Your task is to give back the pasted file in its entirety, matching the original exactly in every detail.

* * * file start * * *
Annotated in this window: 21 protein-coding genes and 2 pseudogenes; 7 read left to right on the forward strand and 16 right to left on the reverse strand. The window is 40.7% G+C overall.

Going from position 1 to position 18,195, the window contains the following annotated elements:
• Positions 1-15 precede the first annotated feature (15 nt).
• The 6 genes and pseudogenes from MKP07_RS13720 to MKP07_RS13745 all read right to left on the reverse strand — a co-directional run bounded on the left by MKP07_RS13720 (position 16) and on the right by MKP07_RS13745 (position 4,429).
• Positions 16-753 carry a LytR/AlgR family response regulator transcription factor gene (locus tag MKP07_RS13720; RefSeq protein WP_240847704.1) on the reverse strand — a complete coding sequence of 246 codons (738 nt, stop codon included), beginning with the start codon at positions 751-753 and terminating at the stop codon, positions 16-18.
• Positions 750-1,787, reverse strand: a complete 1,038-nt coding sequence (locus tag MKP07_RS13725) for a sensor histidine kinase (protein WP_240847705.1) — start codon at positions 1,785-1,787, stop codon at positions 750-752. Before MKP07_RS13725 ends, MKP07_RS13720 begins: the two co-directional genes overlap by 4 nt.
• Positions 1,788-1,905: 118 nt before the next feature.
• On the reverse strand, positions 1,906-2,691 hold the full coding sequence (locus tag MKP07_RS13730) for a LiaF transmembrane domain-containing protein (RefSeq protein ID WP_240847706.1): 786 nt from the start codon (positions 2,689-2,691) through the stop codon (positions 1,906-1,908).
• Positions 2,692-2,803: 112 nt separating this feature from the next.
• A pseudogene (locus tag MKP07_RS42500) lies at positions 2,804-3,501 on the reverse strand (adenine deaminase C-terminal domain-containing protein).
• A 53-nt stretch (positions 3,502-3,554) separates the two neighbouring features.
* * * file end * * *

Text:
Annotated in this window: 21 protein-coding genes and 2 pseudogenes; 7 read left to right on the forward strand and 16 right to left on the reverse strand. The window is 40.7% G+C overall.

Going from position 1 to position 18,195, the window contains the following annotated elements:
• Positions 1-15 precede the first annotated feature (15 nt).
• The 6 genes and pseudogenes from MKP07_RS13720 to MKP07_RS13745 all read right to left on the reverse strand — a co-directional run bounded on the left by MKP07_RS13720 (position 16) and on the right by MKP07_RS13745 (position 4,429).
• Positions 16-753 carry a LytR/AlgR family response regulator transcription factor gene (locus tag MKP07_RS13720; RefSeq protein WP_240847704.1) on the reverse strand — a complete coding sequence of 246 codons (738 nt, stop codon included), beginning with the start codon at positions 751-753 and terminating at the stop codon, positions 16-18.
• Positions 750-1,787, reverse strand: a complete 1,038-nt coding sequence (locus tag MKP07_RS13725) for a sensor histidine kinase (protein WP_240847705.1) — start codon at positions 1,785-1,787, stop codon at positions 750-752. Before MKP07_RS13725 ends, MKP07_RS13720 begins: the two co-directional genes overlap by 4 nt.
• Positions 1,788-1,905: 118 nt before the next feature.
• On the reverse strand, positions 1,906-2,691 hold the full coding sequence (locus tag MKP07_RS13730) for a LiaF transmembrane domain-containing protein (RefSeq protein ID WP_240847706.1): 786 nt from the start codon (positions 2,689-2,691) through the stop codon (positions 1,906-1,908).
• Positions 2,692-2,803: 112 nt separating this feature from the next.
• A pseudogene (locus tag MKP07_RS42500) lies at positions 2,804-3,501 on the reverse strand (adenine deaminase C-terminal domain-containing protein).
• A 53-nt stretch (positions 3,502-3,554) separates the two neighbouring features.